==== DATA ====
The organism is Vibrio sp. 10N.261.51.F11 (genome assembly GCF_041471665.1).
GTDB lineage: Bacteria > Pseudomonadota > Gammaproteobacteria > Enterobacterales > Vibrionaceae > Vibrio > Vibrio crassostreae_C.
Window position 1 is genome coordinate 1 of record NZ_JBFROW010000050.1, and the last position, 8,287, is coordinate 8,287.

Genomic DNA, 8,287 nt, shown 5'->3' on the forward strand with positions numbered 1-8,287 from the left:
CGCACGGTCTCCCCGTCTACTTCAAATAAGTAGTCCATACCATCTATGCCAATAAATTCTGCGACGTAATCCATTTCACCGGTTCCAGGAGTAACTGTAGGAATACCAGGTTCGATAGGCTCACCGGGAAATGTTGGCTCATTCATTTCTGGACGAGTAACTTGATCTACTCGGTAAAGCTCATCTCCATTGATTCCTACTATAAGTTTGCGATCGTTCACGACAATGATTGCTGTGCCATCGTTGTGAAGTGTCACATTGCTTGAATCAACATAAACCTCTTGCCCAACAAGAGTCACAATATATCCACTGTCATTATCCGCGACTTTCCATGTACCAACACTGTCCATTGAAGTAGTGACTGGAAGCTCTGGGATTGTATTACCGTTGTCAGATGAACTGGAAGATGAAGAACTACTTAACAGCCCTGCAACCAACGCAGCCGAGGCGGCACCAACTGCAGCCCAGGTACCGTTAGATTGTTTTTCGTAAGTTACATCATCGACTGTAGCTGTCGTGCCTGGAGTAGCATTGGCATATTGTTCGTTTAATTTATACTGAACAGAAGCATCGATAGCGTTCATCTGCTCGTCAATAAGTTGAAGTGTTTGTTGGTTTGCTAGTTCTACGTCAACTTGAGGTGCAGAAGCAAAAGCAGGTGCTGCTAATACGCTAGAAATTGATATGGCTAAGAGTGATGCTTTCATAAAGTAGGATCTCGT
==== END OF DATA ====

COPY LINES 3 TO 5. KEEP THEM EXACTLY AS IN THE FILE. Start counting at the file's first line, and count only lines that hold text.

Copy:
Window position 1 is genome coordinate 1 of record NZ_JBFROW010000050.1, and the last position, 8,287, is coordinate 8,287.

Genomic DNA, 8,287 nt, shown 5'->3' on the forward strand with positions numbered 1-8,287 from the left:
CGCACGGTCTCCCCGTCTACTTCAAATAAGTAGTCCATACCATCTATGCCAATAAATTCTGCGACGTAATCCATTTCACCGGTTCCAGGAGTAACTGTAGGAATACCAGGTTCGATAGGCTCACCGGGAAATGTTGGCTCATTCATTTCTGGACGAGTAACTTGATCTACTCGGTAAAGCTCATCTCCATTGATTCCTACTATAAGTTTGCGATCGTTCACGACAATGATTGCTGTGCCATCGTTGTGAAGTGTCACATTGCTTGAATCAACATAAACCTCTTGCCCAACAAGAGTCACAATATATCCACTGTCATTATCCGCGACTTTCCATGTACCAACACTGTCCATTGAAGTAGTGACTGGAAGCTCTGGGATTGTATTACCGTTGTCAGATGAACTGGAAGATGAAGAACTACTTAACAGCCCTGCAACCAACGCAGCCGAGGCGGCACCAACTGCAGCCCAGGTACCGTTAGATTGTTTTTCGTAAGTTACATCATCGACTGTAGCTGTCGTGCCTGGAGTAGCATTGGCATATTGTTCGTTTAATTTATACTGAACAGAAGCATCGATAGCGTTCATCTGCTCGTCAATAAGTTGAAGTGTTTGTTGGTTTGCTAGTTCTACGTCAACTTGAGGTGCAGAAGCAAAAGCAGGTGCTGCTAATACGCTAGAAATTGATATGGCTAAGAGTGATGCTTTCATAAAGTAGGATCTCGT